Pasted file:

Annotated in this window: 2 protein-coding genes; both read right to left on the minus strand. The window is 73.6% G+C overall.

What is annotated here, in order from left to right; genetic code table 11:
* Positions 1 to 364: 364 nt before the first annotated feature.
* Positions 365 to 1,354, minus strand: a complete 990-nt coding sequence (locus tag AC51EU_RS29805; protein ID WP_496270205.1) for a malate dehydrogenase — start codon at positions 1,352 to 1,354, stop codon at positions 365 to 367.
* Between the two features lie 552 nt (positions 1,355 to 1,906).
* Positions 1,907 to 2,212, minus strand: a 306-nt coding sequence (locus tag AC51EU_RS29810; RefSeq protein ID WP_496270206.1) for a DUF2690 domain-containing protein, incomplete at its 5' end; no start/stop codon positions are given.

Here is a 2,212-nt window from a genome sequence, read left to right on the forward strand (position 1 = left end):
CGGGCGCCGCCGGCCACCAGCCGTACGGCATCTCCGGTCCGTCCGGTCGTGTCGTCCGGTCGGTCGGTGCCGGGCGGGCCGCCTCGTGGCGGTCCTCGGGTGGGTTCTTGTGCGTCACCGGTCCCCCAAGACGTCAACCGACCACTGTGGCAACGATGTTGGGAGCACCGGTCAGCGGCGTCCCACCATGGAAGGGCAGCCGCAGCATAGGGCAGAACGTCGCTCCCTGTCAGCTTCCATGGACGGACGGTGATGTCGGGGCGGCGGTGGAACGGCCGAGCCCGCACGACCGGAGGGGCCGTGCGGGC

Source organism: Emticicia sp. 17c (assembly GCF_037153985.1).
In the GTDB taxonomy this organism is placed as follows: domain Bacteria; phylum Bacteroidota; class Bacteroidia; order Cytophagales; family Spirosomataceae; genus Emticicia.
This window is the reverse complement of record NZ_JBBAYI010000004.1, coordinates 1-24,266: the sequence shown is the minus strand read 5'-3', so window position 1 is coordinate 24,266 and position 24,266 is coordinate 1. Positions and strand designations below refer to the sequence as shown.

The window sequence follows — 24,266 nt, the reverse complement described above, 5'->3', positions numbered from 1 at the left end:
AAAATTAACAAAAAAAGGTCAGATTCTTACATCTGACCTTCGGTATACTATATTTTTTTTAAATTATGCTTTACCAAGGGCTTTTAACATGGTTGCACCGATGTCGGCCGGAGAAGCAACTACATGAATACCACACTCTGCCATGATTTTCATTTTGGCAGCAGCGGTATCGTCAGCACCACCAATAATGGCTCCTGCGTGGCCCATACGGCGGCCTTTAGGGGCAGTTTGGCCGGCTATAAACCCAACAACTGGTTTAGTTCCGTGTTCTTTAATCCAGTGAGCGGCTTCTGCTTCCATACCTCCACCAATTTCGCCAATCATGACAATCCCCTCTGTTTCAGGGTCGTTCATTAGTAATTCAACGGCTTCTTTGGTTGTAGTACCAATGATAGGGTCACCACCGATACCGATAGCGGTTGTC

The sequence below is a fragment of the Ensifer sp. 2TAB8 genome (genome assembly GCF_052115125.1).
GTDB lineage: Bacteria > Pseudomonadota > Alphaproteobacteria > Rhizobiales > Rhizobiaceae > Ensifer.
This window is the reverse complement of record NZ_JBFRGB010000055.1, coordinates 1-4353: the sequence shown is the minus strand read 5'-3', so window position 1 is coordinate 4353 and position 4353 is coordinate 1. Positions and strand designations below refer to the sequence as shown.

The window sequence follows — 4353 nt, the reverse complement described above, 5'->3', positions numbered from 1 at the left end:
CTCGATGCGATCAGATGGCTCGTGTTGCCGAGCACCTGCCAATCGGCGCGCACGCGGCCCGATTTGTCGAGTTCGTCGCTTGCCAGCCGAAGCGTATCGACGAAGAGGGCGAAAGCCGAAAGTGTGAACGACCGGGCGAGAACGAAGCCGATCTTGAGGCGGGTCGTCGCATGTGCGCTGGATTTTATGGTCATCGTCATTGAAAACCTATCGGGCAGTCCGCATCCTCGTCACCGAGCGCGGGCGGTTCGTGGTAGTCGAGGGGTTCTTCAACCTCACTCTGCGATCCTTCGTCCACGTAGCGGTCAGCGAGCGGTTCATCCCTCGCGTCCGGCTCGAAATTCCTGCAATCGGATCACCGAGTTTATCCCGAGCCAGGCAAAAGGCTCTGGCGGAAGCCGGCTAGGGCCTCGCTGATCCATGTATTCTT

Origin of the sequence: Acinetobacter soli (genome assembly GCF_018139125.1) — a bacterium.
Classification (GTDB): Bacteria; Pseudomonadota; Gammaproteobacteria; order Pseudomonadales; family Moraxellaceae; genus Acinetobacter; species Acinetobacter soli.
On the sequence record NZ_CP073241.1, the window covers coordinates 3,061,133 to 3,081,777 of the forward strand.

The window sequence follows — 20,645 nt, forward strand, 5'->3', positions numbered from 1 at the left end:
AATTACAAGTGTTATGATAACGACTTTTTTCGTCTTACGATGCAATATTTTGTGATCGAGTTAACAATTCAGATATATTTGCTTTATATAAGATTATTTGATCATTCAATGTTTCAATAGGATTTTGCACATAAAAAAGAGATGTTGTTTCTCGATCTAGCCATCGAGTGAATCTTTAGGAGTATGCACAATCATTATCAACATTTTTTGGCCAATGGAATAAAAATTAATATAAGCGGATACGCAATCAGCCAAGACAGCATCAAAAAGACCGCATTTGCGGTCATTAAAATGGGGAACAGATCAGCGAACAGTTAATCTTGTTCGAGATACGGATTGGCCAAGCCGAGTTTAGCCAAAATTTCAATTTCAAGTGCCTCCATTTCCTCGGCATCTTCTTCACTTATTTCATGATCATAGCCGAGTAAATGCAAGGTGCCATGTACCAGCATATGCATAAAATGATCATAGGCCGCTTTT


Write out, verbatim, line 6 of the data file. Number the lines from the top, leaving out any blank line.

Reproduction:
* Positions 1,907 to 2,212, minus strand: a 306-nt coding sequence (locus tag AC51EU_RS29810; RefSeq protein ID WP_496270206.1) for a DUF2690 domain-containing protein, incomplete at its 5' end; no start/stop codon positions are given.